While Israelis and much of the world mourned the death of Shimon Peres, Arab governments and commentators remained largely silent or attacked the former Israeli president and prime minister who called himself their “partner in peace.”
By Wednesday night, not a single Arab leader had announced his intention to join President Obama, Bill and Hillary Clinton, Pope Francis, the U.K.’s Prince Charles and French President Francois Hollande at Peres’ state funeral in Israel on Friday.
Some prominent Arabs and the state-controlled or influenced Arab press went so far as to welcome the death, at age 93, of the man who won the 1994 Nobel Peace Prize for forging peace with the Palestinians. It was Peres who broke an Israeli taboo against talks with the Palestine Liberation Organization and negotiated the Oslo Accord, the plan for Palestinian self-rule in Israeli-occupied Gaza and the West Bank.
“Peres, the butcher of Qana,” read the headline of the Arabic website of Al-Jazeera, which broadcasts from the wealthy Persian Gulf state of Qatar. That was a reference to Israel’s 1996 bombing of a U.N. compound in the southern Lebanese village of Qana, where over 100 civilians who had sought refuge were killed. Peres, who was prime minister at the time, said he had not known there were civilians in the compound.
It was Peres who broke an Israeli taboo against talks with the Palestine Liberation Organization and negotiated the Oslo Accord, the plan for Palestinian self-rule in Israeli-occupied Gaza and the West Bank.
Peres was criticized not only by Palestinian officials who were infuriated by continued Israeli expansion of Jewish settlements on the West Bank, land that both sides claim, but also by prominent voices in other Arab states, including those that have made peace with Israel. Ten hours after the announcement of his death, there was still no official reaction from Egypt or Jordan, both of which have signed peace accords with the Jewish state.
In Egypt, the first Arab state to make peace, AlYoum7, or Seventh Day, a prominent paper with ties to the security services, called Peres "the butcher," and declared, “the killer has died.” Al Masry al-Youm, a popular Egyptian daily, called Peres “the architect of the tripartite aggression on Egypt,” a reference to the 1956 Suez Canal crisis, the failed invasion of Egypt by Britain, France and Israel. The Egyptian website Al-Youm as-Sabi denounced Peres as the “engineer of genocide against Arabs.”
Israel has worked closely, but secretly, with Egyptian President Abdel Fattah el-Sisi’s government to destroy tunnels linking Gaza and Egypt and to combat terrorists aided by Hamas, the militant Islamists who rule Gaza. While Israeli officials say relations between the governments have never been closer, Egyptian governments since Islamic militants assassinated President Anwar el-Sadat in 1982 have relentlessly attacked Israel in popular culture and the media for its suppression of Palestinians and occupation of Arab land. As a result, Egyptians remain deeply hostile to Israelis, who, in turn, have largely boycotted travel there.
While Palestinian President Mahmoud Abbas expressed “sorrow and sadness” at news of Peres’ death, officials in Gaza and other Hamas strongholds denounced him as a war criminal. “The Palestinian people are very happy at the passing of this criminal who caused their blood to shed,” said Hamas spokesman Sami Abu Zuhri. Mustafa Barghouti, a prominent Palestinian politician and activist, accused Peres of using his search for peace to prevent a more just resolution to the Israeli-Palestinian conflict from emerging. Peres, he added, had “created … nuclear power in Israel.”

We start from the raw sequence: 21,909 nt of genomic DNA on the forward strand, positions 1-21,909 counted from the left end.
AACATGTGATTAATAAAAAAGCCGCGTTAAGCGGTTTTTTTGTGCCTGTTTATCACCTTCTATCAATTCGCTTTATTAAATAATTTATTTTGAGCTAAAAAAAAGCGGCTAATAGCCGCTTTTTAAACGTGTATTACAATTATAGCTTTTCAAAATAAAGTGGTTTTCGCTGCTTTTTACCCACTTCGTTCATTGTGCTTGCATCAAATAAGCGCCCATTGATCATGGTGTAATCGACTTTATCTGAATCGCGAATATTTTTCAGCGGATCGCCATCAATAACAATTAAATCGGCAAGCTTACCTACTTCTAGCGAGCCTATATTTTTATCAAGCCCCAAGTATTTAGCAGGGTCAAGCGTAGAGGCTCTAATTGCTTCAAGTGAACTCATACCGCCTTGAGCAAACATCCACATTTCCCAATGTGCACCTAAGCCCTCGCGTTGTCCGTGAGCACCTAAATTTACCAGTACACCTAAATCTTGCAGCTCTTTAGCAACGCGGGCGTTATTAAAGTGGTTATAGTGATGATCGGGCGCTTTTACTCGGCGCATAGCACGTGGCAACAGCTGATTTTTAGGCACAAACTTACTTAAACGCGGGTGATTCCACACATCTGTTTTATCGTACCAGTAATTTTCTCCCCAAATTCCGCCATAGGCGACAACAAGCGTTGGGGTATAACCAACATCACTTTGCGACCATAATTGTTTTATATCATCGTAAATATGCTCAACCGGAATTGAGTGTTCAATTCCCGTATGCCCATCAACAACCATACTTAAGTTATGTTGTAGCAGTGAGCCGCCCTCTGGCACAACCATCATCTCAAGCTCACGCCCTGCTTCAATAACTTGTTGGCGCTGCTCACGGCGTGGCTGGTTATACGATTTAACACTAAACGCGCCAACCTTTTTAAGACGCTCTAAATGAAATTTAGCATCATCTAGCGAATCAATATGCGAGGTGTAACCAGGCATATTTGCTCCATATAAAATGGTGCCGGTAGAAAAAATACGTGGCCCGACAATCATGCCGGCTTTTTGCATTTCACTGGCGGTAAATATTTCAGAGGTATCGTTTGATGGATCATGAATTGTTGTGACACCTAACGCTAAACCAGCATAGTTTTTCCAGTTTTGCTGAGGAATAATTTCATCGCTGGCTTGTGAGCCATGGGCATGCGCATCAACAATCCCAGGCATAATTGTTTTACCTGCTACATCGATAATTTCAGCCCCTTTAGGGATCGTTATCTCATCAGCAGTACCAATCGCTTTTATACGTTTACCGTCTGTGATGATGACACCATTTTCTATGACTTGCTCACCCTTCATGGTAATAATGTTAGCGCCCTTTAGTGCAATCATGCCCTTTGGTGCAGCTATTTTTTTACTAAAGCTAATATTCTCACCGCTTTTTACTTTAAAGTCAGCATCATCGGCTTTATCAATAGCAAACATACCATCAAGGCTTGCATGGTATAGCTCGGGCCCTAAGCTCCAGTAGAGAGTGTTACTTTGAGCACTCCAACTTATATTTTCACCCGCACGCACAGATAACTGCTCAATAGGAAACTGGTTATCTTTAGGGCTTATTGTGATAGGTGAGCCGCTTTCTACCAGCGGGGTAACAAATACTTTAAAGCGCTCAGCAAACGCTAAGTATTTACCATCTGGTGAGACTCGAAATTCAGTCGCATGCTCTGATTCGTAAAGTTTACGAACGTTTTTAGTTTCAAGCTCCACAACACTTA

In Iran, whose radical Shiite government is relentlessly hostile to Israel, candy was distributed on the campus of at least one university to celebrate the occasion.
Shimon Peres was a formidable Arab foe when Israelis were building their state. As defense minister, he helped create Israel’s defense industry; he negotiated major arms deals with Germany and France; and he was a key figure in the development of Israel’s undeclared nuclear arsenal. After the ’67 war, he supported the establishment of Israeli settlements on disputed land.
But once he concluded that the Jewish state was secure, Peres became a relentless, irrepressible champion of peace with Palestinians and Israel’s other Arab neighbors. His secret talks in Oslo in the early 1990s resulted in the first peace accord with Yasir Arafat, then chairman of the Palestine Liberation Organization, Israel’s major foe. Peres also helped convince a skeptical Prime Minister Yitzhak Rabin that the Oslo Accord’s concessions to Palestinians over land and self-rule were in Israel’s strategic interest.
“This is the start of the real peace we have sought for so long,” Peres told me after a ceremony on the White House lawn in September 1993 to mark the Oslo Accord’s signing. Even after Israelis soured on the prospects for peace in the wake of violent uprisings in the West Bank and Gaza — the intifadas — and growing chaos and Islamic militancy throughout the region in the wake of the Arab Spring upheavals, Peres clung to hope for peace.
At a meeting in Kiev two years ago, Peres told me that he was still confident about Israel’s future and an eventual peace with the Arabs. “One day they will see that war and hostility towards Israel have gotten them nothing,” he said. “Arabs want what we all want for our children. We must continue to dream — to focus on the future.”